So in theory, the measures that are being taken could be quite effective. At the recent 2012 NICE annual conference, Health Secretary Andrew Lansley said that 'quality standards should become the backbone of the commissioning system' (2). The incentives certainly look to be there, but what happens if CCGs just decide to do things their own way? Isn't local autonomy the whole idea behind local commissioning anyway?

Right now it is unclear what powers the NHSCB will have to intervene in instances where a CCG is not following NICE guidance. At the 2012 NICE annual conference Professor Malcolm Grant, chair of the NHSCB stressed the importance of ensuring that NICE's quality standards and advice do not go unheeded (3).

NIAC has learned that the Board will also be producing its own guidance for collaborative commissioning of infertility services, to sit alongside the NICE guideline and quality standards on fertility. One would expect this third piece of 'guidance' to differentiate itself from its NICE counterparts, but it is perhaps expecting too much to think it will include a punitive clause.

If you are a real optimist then you might argue that there is no need for a punitive system to be in place. NHS North Staffordshire's recent decision to fund IVF for the first time (4) was, after all, sanctioned by the new local shadow CCG. Indeed, GPs may well be more naturally inclined to commission such services for their local population.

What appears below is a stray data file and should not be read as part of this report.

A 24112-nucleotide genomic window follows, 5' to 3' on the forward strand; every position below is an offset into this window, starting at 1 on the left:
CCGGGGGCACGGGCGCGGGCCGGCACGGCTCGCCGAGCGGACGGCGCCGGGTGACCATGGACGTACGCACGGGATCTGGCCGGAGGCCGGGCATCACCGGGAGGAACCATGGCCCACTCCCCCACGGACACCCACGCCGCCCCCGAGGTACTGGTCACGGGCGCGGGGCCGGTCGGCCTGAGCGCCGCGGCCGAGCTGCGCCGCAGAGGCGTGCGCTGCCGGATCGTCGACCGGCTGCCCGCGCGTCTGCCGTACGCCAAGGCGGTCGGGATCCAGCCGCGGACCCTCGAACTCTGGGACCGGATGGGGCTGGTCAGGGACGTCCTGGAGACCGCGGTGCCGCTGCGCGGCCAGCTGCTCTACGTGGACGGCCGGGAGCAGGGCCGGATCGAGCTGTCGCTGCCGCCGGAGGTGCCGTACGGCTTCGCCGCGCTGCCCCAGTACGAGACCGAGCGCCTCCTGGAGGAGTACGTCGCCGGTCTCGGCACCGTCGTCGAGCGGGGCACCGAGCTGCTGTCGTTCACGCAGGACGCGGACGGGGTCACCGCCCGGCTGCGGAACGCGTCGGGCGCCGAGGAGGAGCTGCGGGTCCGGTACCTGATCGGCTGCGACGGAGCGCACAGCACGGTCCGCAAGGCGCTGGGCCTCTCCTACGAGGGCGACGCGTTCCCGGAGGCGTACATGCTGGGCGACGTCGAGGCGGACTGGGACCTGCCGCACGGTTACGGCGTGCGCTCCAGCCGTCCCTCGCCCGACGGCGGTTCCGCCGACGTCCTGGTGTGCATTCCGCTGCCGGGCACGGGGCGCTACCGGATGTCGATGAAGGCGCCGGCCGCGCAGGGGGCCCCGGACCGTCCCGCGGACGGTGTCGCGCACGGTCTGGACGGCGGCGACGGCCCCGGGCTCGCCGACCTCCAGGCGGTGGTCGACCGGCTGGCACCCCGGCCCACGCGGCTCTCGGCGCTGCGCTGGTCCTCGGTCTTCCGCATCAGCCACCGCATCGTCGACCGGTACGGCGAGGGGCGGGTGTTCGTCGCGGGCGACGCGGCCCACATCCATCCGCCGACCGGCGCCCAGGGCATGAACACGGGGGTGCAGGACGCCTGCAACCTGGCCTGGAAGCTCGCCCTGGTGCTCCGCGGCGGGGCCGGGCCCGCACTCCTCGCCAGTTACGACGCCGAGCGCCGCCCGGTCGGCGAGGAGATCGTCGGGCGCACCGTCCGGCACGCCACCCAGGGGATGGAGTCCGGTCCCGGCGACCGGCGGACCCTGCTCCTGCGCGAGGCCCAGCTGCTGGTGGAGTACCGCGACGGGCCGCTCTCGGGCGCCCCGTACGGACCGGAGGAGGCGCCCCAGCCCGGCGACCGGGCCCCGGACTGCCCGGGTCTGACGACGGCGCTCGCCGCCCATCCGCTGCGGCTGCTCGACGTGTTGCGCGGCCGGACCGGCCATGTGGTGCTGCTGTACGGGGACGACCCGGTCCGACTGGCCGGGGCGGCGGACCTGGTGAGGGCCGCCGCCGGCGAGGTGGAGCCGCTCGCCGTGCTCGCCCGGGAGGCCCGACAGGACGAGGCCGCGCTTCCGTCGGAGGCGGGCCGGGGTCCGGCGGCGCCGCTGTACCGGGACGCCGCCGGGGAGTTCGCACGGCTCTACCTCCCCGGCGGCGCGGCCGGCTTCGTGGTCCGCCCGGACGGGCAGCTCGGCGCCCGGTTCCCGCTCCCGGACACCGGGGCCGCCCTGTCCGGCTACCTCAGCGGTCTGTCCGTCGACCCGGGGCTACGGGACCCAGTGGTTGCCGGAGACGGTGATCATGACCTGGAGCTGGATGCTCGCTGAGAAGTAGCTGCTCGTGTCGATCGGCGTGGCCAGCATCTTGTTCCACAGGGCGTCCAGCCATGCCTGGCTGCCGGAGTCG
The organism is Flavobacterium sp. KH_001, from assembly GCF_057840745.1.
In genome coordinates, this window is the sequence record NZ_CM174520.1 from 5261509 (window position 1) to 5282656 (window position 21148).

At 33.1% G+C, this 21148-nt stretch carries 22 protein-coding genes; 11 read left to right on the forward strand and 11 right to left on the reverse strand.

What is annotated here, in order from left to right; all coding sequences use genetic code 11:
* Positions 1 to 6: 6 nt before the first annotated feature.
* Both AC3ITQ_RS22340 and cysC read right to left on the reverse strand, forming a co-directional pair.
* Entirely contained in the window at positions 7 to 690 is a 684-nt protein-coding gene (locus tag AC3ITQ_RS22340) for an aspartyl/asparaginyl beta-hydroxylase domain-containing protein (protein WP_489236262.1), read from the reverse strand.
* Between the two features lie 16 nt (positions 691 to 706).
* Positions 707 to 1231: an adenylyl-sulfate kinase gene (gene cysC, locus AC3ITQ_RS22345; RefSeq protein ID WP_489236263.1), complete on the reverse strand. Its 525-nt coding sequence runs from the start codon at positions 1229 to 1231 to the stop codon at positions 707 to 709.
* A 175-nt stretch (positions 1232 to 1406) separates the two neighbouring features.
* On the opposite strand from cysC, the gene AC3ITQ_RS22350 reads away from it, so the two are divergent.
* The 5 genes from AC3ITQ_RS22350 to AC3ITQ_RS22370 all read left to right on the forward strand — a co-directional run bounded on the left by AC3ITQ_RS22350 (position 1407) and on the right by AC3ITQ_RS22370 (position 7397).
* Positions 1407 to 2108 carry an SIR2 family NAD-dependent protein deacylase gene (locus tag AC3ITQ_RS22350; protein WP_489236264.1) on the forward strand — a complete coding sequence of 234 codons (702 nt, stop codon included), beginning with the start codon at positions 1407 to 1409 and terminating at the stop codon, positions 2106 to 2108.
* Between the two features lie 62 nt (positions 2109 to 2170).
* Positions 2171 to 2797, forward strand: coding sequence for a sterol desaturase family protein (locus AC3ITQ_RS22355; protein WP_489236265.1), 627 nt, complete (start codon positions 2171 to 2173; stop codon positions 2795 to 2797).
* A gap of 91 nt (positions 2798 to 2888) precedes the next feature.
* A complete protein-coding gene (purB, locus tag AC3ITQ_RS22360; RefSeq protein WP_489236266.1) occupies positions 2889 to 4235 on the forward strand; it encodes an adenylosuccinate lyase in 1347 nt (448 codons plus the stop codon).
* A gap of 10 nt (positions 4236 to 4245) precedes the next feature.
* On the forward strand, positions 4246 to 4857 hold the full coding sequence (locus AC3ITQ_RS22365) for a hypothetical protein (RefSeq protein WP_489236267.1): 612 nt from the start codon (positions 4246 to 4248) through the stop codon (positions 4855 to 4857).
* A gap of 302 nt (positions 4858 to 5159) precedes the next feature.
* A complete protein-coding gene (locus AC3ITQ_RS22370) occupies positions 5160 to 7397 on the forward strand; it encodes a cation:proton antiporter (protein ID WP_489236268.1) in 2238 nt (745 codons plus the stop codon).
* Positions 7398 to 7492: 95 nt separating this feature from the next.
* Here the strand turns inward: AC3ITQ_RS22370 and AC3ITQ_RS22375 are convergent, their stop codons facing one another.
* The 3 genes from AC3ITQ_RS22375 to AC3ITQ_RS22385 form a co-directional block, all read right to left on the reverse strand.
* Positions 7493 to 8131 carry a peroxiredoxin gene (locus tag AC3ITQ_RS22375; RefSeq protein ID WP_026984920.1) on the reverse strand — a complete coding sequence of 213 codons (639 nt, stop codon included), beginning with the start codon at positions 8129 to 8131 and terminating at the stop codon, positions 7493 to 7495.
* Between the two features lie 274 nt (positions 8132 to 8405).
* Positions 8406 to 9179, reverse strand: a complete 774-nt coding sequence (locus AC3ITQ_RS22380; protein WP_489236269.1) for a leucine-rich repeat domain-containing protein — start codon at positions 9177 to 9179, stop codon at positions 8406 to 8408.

The jury is out on that one.

One thing is certain. This latest decision by ministers marks a fork in the road and it will not be apparent for some time whether they have chosen the right path. What is clear however is the relatively short time available before CCGs take on their new commissioning responsibilities. The key challenge now for the Health Secretary is to ensure that fertility services do not suffer in the short term as a result of the transition to local commissioning.

1) Final list of CCGs published in 'landmark moment' for GP commissioning
Pulse |  24 May 2012
2) Health Act makes NICE stronger than ever before
NICE |  17 May 2012
3) NHS Commissioning Board to embrace NICE
NICE |  15 May 2012
4) NHS North Staffordshire sets aside IVF funding
This Is Staffordshire |  17 May 2012
9 June 2014 - by Purvi Shah 
The Vale of York Clinical Commissioning Group has agreed in principle to fund IVF treatment for couples in the area, although a formal decision on the matter will be made at a later date....